The following details were obtained from various sources, including Electro-Mech Components (current owner of Switchlight, formerly Switchline), Visualux (a UK distributor), IXYS (who bought out Clare, Inc.) and
ESM (formerly CEDI, themselves formerly Pendar, now defunct). Some of these details may be factually incorrect, as they cannot all be independently verified.
|2015||In October 2015, ESM (European Switches Manufacturing, formerly Cedi Industries and Pendar in France) declared bankruptcy and ceased manufacturing activity. The e-mail address listed on their website no longer functions.|
|2012||IXYS subsidiary Clare, Inc. becomes IXYS Integrated Circuits Division|
|2002||IXYS Corporation buys out Clare, Inc.|
|2000||In September 2000, C.P. Clare Corporation becomes Clare, Inc.|
|2000||ESM (European Switches Manufacturing) is founded, according to their website.|
|1999||C.P. Clare Corporation announces the divestiture of Clare EMG, Inc., described as its “Mexican electromagnetic operations”; whether this was ever related to the factory that made “ASM MEXICO” switches is unclear, as there have been numerous Mexican factories related to this story|
|1997||Electro-Mech buy the Pollak TED Switchlight range from Stoneridge; this does not include the S820 and S880 magnetic reed keyboard switches (from Clare/Pendar, these were the SF/SG/SI/SK/SH and SFL/SIL/SGL series)|
|1997||January: C.P. Clare sells its Tongeren, Belgian manufacturing facility.|
|1996||September: C.P. Clare announces downsizing at Belgian manufacturing facility.|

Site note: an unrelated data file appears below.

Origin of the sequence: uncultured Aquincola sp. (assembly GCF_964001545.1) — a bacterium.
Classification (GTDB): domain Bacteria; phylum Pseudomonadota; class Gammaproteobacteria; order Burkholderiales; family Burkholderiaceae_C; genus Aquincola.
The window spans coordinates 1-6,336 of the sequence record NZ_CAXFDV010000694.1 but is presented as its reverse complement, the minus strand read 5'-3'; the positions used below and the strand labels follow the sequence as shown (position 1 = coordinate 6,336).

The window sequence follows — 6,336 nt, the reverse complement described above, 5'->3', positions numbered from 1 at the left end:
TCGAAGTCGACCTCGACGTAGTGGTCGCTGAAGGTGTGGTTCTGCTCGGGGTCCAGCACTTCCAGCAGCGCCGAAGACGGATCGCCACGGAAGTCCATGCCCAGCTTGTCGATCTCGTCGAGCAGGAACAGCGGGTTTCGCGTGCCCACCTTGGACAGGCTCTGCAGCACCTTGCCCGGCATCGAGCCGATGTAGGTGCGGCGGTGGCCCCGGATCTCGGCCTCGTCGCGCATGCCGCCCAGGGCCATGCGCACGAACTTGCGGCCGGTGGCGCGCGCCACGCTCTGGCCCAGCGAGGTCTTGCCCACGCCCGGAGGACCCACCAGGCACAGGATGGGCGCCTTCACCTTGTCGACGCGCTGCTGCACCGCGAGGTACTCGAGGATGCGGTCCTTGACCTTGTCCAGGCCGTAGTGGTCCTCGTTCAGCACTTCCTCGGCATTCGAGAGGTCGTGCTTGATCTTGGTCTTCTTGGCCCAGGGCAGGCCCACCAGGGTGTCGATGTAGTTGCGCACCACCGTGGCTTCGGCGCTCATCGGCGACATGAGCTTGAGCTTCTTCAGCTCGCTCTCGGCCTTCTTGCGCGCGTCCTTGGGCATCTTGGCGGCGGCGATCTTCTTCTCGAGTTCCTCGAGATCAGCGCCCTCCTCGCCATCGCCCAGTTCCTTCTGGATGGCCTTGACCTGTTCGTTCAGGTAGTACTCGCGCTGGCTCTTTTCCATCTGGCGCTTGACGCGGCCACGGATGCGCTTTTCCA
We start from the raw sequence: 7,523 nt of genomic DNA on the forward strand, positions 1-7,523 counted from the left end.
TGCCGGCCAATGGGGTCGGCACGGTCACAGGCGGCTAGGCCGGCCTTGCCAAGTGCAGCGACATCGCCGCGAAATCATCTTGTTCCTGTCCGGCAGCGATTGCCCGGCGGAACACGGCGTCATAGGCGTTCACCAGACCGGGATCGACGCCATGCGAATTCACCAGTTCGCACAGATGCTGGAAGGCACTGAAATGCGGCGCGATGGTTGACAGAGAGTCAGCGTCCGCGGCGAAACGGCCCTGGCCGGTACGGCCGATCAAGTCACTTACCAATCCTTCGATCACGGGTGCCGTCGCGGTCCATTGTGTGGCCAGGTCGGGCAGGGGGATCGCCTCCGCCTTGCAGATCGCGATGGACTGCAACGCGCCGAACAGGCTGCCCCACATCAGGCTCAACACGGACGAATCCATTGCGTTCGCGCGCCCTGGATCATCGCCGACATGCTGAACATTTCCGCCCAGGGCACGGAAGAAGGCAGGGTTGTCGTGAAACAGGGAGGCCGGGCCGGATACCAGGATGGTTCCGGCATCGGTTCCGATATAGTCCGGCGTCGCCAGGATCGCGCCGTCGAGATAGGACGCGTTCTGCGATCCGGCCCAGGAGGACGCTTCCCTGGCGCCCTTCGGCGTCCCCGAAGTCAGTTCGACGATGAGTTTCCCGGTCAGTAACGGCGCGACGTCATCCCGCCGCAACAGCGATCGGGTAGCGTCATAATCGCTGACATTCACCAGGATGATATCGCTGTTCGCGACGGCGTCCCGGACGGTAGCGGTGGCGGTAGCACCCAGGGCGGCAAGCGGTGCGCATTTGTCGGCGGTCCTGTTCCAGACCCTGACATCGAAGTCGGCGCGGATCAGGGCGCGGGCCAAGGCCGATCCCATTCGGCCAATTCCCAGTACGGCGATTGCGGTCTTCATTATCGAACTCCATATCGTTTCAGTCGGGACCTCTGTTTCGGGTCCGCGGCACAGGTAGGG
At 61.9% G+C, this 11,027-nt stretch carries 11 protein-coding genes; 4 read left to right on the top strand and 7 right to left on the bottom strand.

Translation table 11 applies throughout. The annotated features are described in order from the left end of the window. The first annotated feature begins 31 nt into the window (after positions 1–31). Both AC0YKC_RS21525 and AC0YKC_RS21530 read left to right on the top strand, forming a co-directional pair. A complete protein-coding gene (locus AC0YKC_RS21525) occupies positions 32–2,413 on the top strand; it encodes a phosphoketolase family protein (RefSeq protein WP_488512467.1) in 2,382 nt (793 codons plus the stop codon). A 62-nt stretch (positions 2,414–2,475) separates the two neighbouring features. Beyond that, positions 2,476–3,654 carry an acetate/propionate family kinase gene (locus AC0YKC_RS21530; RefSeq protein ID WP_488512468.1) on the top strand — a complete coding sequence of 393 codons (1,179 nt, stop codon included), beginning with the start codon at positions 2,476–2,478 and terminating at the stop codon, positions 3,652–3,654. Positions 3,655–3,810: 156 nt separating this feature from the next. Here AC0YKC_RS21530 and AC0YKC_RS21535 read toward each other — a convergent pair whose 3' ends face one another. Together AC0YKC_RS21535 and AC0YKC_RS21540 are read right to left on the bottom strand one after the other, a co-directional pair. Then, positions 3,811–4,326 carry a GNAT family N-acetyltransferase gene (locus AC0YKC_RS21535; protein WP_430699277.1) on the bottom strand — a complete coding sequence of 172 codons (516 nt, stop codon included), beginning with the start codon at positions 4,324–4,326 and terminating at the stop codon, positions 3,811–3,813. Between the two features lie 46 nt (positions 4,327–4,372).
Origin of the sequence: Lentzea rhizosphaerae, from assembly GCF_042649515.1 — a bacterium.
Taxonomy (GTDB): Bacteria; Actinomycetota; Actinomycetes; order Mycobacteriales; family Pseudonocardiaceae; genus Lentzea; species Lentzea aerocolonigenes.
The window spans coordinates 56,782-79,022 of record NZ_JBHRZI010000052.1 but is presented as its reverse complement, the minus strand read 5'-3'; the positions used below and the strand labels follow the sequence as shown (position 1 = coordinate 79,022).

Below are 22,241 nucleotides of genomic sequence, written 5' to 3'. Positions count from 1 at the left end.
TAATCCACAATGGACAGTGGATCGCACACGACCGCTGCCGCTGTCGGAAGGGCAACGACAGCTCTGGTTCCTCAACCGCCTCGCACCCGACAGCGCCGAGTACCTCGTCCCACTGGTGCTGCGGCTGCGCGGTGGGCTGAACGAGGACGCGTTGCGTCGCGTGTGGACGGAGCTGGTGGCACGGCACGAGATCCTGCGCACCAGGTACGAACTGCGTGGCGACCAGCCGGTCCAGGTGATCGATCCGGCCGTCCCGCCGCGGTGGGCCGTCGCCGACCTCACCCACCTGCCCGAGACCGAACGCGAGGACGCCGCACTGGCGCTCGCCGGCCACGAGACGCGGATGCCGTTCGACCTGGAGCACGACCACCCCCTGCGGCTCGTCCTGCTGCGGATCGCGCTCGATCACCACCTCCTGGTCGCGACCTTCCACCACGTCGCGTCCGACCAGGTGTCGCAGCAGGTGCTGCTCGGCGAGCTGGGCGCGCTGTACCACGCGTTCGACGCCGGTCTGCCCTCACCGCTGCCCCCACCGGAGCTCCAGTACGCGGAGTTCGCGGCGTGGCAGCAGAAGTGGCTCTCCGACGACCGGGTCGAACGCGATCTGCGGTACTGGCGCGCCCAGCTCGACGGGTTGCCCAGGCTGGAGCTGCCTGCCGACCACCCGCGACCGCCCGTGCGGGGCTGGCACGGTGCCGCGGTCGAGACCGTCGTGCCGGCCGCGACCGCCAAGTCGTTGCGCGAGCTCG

|1992||Stoneridge buy General Instrument’s Transportation Electronics Division (TED)|
|1989||In May 1989, Clare Canada, Ltd. of Wakefield, Massachusetts makes an investment in the C.P. Clare division of General Instrument of Canada Ltd. (based in Toronto, ON); the receiving business is described thus: “Sells relay and electronic components for reed relays, electromechanical relays, reed switches, surge arresters and related products.” (Recorded per the Investment Canada Act)|
|1988||Stoneridge buy Pollak|
|198?||Something happens and we’re not sure what —
|1986||Clare-Pendar name still in use on a General Instruments catalogue entitled “Clare-Pendar Switchlight and Pushbutton Switches”, which includes the keyboard types S820, S880 and S950|
|1971||K1A keycap drawing branded “Clare-Pendar / A General Instrument Company” with the newer Clare-Pendar logo|
|1969||According to the obituary of Lawrence Powell Jr, he went to work for Clare-Pendar in Post Falls for around two years|
|1969||This is the oldest date on an engineering drawing labelled “Pendar Inc” (Pendar-66-data-sheet.pdf).|
|1967||General Instrument buys Universal Controls; Universal Controls is C. P. Clare’s parent company, so this would have put Clare-Pendar under General Instrument|
|1966||May: C.P. Clare & Co. acquires a 98% interest in Pendar Inc and renames it Clare-Pendar; it appears to function as a subsidiary of Clare.|
|1966||April: C.P. Clare & Co. is looking to take over Pendar, Inc. [The Spokesman-Review, 26th April 1966]|
|1963||C E Fisher forms Pendar, Inc. (based on The Spokesman-Review article, above, which gives Pendar, Inc. as three years old in April 1966)|
|19??||Pendar in France “splits” into separate French and US companies; the latter might be the Pendar, Inc. mentioned above.|
|1937||Carl P Clare forms C.P. Clare & Company, later known as C.P. Clare Corporation.|
We know from Electro-Mech documents that the US company was called “Clare-Pendar Co” during an unspecified date range, and that in 1971, it was part of General Instrument and using the logo found on the 1973 Clare-Pendar keyboard documented at Deskthority. ESM believe that Pendar bought Clare, but C.P. Clare long outlasted Pendar, Inc. A document from ESM suggests that the French Pendar brand became CEDI in 1992, but I do not actually understand what the document means.
Chronicle article 1966
The following newpaper article is attached to the back of a CP Clare photograph on eBay. It is stamped “CHRONICLE 11 MAY 1966”, and I do not know specifically which newspaper this is. Not all of the article is visible, but that much that is displayed is transcribed below.